Stoke Your Digestive Fire with Morgan

Danurasana-covered_Fotor-1024x1024When ever I feel bloated, heavy or like my gut just isn’t processing well I know it’s a sign that I need to cleanse — and that simply means taking pressure off of my digestion.

Giving a break to the digestive tract underpins all cleanses or detoxes — because when we stop putting pressure on the digestive system we give it time to process what’s been accumulated and naturally come back into balance and strength.

In Ayurveda we look at metabolism as a fire called Agni — a digestive fire.

Using this metaphor we can think about:

  1. What puts the digestive fire out? — A heavy damp log / too much and too heavy food.
  2. What stokes it only fleetingly? — Kindling / coffee, sugar, snacking, or
  3. What sustains it? — A nice sized dry log / regular, well proportioned whole foods.

The Ayurvedic system recognises another simple and basic truth — what ever we don’t digest becomes toxic.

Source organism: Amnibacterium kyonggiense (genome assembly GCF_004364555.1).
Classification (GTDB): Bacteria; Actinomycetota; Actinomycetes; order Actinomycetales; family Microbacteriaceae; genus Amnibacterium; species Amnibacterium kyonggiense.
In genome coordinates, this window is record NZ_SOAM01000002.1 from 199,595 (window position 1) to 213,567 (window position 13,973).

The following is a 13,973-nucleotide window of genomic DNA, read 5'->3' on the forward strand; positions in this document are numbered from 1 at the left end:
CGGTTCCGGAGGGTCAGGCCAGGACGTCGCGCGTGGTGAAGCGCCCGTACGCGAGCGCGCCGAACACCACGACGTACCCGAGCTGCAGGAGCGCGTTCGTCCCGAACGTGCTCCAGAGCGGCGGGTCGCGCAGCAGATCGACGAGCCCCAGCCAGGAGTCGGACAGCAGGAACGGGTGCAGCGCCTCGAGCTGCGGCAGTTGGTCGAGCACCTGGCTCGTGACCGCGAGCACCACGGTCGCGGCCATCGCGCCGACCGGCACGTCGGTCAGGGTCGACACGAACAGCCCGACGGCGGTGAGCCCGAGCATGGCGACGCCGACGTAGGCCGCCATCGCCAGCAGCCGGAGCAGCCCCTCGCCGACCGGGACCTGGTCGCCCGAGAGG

We call this toxicity Ama, and it shows up in how we feel and look, on our tongue and skin, in our elimination and so much more.

Keep an Eye on Ama and Agni

Signs of poor digestion and Ama:

  • wake up stiff, grumpy, tired
  • coating on tongue
  • getting hungry sporadically without rhythm
  • farting, burping, bloating, acidity
  • crave unhealthy foods
  • wish we had more energy, drowsiness or weakness, heavy/tired after eating
  • lots of mucus, snotty nose
  • constipation, really loose stool, presence of mucus in stool, cloudy urin
  • bad breath
  • dull skin and eyes

Signs of good digestion and strong Agni

  • great energy consistency throughout the day without use of stimulants
  • poop every morning after drinking water with balanced stool
  • few digestive disturbances like bloating, gas, acidity, mucus, snot
  • feel energised and satisfied after eating
  • crave nourishing food
  • eat when hungry, don’t eat when not hungry
  • hydrated

Common Ways We Dampen Digestive Fire